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House votes to make current estate tax level permanent

The measure would lock the rate at 45% for inheritances over $3.5 million, but its future in the Senate is uncertain. The levy was due to expire for a year and then return in 2011 at 55%.

December 04, 2009|By James Oliphant

Reporting from Washington — The House of Representatives on Thursday voted to make the current estate tax rate permanent -- just weeks before the tax was scheduled to expire for a year.

The measure, which passed on a 225-200 vote, locks in the current rate of 45% for inheritances over $3.5 million. The bill now faces an uncertain future in the Senate.

If Congress fails to act by the end of the year, the tax will disappear for 2010, but then return in 2011 at a rate of 55%, with the first $1 million exempted. That would restore the tax to where it stood before George W. Bush took office.

Republican lawmakers have long argued that the tax should be eliminated entirely, calling it an unfair burden on small businesses and family farms. That put them in the position Thursday of voting against what in essence would be a tax cut.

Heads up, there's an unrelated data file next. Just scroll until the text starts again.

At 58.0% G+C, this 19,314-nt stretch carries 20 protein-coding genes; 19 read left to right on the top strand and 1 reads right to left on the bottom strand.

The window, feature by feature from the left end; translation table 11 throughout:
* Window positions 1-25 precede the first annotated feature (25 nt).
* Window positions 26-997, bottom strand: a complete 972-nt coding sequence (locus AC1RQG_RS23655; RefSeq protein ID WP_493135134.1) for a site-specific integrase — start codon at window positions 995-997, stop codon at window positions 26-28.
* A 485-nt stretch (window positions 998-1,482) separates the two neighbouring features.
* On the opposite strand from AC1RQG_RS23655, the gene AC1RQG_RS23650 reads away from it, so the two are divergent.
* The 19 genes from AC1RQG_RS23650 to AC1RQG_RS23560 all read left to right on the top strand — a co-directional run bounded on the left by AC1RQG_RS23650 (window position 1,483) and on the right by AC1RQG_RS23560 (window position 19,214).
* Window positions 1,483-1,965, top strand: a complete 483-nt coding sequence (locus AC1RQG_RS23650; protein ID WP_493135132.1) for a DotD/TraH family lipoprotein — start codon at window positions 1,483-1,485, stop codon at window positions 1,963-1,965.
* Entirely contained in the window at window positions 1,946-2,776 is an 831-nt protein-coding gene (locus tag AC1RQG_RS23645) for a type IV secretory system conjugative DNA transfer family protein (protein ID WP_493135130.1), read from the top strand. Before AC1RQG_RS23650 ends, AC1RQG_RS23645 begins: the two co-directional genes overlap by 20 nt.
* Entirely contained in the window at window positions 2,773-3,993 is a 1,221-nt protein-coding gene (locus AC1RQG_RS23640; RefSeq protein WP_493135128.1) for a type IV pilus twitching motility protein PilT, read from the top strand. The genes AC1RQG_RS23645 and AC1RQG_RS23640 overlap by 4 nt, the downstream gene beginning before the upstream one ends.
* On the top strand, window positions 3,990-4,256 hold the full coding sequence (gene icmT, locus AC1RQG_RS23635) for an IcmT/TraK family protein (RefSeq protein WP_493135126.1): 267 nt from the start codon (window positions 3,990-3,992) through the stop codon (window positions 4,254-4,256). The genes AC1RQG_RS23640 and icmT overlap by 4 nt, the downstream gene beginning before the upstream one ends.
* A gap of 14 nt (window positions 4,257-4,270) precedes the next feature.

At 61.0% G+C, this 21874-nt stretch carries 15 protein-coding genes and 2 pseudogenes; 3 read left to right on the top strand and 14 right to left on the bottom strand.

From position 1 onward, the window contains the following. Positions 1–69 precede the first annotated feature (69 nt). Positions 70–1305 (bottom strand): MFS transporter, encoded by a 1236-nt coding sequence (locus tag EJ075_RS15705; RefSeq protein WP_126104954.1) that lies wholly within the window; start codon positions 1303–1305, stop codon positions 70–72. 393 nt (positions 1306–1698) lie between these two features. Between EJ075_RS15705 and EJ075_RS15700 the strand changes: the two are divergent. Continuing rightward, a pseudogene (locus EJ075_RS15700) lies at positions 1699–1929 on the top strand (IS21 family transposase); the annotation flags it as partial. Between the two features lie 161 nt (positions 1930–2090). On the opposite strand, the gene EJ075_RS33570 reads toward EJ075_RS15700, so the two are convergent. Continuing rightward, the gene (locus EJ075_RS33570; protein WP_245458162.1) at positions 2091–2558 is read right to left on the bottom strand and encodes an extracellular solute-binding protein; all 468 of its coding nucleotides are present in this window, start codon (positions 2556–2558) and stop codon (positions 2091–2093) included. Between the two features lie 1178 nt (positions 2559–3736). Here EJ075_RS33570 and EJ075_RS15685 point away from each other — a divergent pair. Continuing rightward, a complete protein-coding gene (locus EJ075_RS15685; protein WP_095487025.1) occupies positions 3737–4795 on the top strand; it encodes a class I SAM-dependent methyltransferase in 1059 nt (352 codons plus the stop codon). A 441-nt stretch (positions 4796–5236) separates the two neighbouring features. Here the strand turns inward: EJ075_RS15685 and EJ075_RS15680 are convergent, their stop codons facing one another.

"We need to reward people who work the hardest and work the smartest in the hope of handing their nest eggs down to their children," said Rep. Kevin Brady (R-Texas). In the end, every Republican in the House voted against the bill, along with 26 Democrats.

Some Democrats want the estate tax rate to revert to 55%, arguing that the lower rate is costing the federal treasury billions of dollars at a time when ramped-up spending is creating larger budget deficits. Estimates have the government losing about $235 billion in revenue over the next decade if the lower rate is made permanent.

The House measure would affect less than 1% of Americans, the Tax Policy Center said. But because the House bill is not indexed for inflation, the tax would slowly affect a growing number of inheritors.

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